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Researchers poke holes in super duper SSL

Spoofing the unspoofable

Internet Security Threat Report 2014

Websites that use an enhanced form of digital authentication remain just as vulnerable to a common form of spoofing attack as those that use less costly certificates, two researchers have found.

Previously, so-called extended validation secure sockets layer certificates (or EV SSL) were believed to be immune to man-in-the-middle attacks, in which an interloper on a hotel network or Wi-Fi hotspot sits between an end user and the site she is visiting. When researchers demonstrated one such attack in December, SSL issuers proudly proclaimed that the more expensive EV certs were impervious to the technique.

Independent researchers Alexander Sotirov and Mike Zusman have now proven that assumption wrong. Because of design flaws in most browsers, it's possible to perform a MITM attack and still cause the browser's address bar to display a green bar indicating the site is protected by EV SSL. The researchers presented their findings last week at the CanSecWest security conference in Vancouver.

The attack method still requires that an attacker obtain a fraudulent SSL certificate, but that's certainly not outside the realm of possibility. Zusman and others have already shown it's possible to obtain a no-questions-asked SSL certificate for Mozilla.com. Zusman was also successful in obtaining an SSL certificate for Microsoft's login.live.com domain.

Once the fraudulent certificate is appropriated, the attacker allows the victim to reach the legitimate EV-protected site. The attacker then uses the plain-vanilla cert to inject javascript or other content into the legitimate page. Because most browsers are unable to distinguish between the two types of SSL, the green bar continues to be displayed.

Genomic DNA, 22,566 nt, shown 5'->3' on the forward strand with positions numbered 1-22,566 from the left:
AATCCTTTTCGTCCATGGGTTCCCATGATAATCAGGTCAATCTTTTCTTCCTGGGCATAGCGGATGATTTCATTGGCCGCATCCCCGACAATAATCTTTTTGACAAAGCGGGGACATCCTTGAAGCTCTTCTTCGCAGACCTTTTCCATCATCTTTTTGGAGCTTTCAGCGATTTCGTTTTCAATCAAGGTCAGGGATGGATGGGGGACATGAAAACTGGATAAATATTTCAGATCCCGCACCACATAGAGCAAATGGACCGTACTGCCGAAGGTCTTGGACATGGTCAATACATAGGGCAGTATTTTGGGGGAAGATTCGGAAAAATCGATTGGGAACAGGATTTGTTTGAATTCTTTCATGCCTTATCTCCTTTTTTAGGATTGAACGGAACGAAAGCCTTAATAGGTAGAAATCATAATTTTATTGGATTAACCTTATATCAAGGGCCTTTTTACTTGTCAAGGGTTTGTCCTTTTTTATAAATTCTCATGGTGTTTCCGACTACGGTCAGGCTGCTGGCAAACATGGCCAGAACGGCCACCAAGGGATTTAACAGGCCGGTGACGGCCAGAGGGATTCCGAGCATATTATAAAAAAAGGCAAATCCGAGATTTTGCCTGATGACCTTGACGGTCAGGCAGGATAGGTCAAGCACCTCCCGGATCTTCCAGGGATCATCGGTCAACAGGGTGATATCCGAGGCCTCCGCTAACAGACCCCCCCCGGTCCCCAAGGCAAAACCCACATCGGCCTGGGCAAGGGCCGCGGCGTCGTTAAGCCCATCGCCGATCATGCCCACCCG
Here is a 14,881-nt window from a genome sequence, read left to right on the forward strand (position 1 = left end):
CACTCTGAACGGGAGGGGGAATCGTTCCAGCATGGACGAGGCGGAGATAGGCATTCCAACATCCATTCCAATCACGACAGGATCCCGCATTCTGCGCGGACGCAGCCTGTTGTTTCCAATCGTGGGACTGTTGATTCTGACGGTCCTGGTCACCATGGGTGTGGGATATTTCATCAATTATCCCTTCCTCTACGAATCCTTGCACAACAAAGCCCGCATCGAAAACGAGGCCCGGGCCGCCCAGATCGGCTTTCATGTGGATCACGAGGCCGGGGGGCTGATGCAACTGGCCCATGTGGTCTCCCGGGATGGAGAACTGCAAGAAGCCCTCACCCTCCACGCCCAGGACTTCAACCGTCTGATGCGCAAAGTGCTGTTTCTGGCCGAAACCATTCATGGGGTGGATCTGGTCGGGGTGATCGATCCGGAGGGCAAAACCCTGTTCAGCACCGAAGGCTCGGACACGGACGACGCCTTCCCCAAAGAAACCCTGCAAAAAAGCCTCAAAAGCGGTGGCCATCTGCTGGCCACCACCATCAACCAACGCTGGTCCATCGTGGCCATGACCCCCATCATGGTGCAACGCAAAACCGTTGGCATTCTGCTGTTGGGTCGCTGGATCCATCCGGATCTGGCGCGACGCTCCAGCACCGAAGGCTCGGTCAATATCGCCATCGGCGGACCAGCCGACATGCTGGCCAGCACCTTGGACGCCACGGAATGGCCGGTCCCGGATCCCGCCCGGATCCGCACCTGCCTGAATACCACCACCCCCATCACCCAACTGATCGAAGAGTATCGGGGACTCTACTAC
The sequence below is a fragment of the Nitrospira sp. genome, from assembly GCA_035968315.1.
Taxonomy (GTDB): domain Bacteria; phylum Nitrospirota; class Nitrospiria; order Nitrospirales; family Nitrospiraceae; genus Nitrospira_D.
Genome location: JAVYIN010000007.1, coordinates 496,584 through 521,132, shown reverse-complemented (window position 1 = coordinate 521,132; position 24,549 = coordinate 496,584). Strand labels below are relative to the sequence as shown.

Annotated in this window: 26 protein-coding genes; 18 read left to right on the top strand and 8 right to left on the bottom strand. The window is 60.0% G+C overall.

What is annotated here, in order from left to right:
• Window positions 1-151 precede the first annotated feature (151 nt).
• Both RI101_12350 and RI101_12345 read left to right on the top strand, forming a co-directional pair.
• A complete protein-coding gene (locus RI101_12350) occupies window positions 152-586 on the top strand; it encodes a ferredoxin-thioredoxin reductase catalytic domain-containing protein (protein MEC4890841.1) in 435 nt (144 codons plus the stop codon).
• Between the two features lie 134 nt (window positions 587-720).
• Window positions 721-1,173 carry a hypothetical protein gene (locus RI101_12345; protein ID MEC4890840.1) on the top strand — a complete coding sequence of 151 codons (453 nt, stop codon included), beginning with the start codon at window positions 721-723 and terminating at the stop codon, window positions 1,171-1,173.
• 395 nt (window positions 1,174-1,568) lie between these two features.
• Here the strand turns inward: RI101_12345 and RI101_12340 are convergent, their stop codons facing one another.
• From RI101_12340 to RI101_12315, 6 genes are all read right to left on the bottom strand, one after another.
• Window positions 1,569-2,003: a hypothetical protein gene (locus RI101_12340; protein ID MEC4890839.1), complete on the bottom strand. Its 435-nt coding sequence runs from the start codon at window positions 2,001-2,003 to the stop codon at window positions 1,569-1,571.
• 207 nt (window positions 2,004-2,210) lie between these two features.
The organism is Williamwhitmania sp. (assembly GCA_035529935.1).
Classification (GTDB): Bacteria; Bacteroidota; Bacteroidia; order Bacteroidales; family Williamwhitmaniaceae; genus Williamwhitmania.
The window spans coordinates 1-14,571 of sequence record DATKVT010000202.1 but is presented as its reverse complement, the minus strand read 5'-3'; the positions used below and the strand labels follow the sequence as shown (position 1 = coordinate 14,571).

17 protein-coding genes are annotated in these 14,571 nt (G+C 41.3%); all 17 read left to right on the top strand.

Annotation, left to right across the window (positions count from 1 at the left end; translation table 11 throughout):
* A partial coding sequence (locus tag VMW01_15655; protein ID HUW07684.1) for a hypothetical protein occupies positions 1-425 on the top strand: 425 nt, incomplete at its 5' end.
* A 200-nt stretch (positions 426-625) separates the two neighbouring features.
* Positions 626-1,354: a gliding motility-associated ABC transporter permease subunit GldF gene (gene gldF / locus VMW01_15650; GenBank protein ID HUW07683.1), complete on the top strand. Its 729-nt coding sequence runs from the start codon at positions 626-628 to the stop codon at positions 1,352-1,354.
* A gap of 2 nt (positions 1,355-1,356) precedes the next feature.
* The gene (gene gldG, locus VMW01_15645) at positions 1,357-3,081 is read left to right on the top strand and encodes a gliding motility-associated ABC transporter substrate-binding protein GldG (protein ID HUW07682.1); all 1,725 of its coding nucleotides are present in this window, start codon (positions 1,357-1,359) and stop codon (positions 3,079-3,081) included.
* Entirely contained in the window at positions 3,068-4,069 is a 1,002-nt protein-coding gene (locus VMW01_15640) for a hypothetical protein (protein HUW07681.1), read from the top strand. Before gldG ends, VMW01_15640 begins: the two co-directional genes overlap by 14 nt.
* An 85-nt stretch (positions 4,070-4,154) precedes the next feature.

"Once we can inject javascript into the page, we have full control over the page," Sotirov told The Reg. "We can modify it, we can intercept the data that's being submitted when the user clicks the login button. We can intercept keystrokes on that page."

Sotirov said he still believes EV certs are valuable because they require additional vetting of the applicant's identity. That's a considerable improvement over the current SSL infrastructure, in which some 135 certificate authorities exercise varying procedures for deciding whether to issue someone an SSL credential.

But until browser makers figure out how to distinguish between the two types of certificates, there can be no guarantees that the little green button in your address bar really means no one has tampered with the site you're visiting. And making that happen without breaking website compatibility won't be easy.

"For a lot of sites, it's hard not to have mixed content," Sotirov said. "Google Analytics and other third party content providers might not have extended validation. Suddenly, all those sites break." ®

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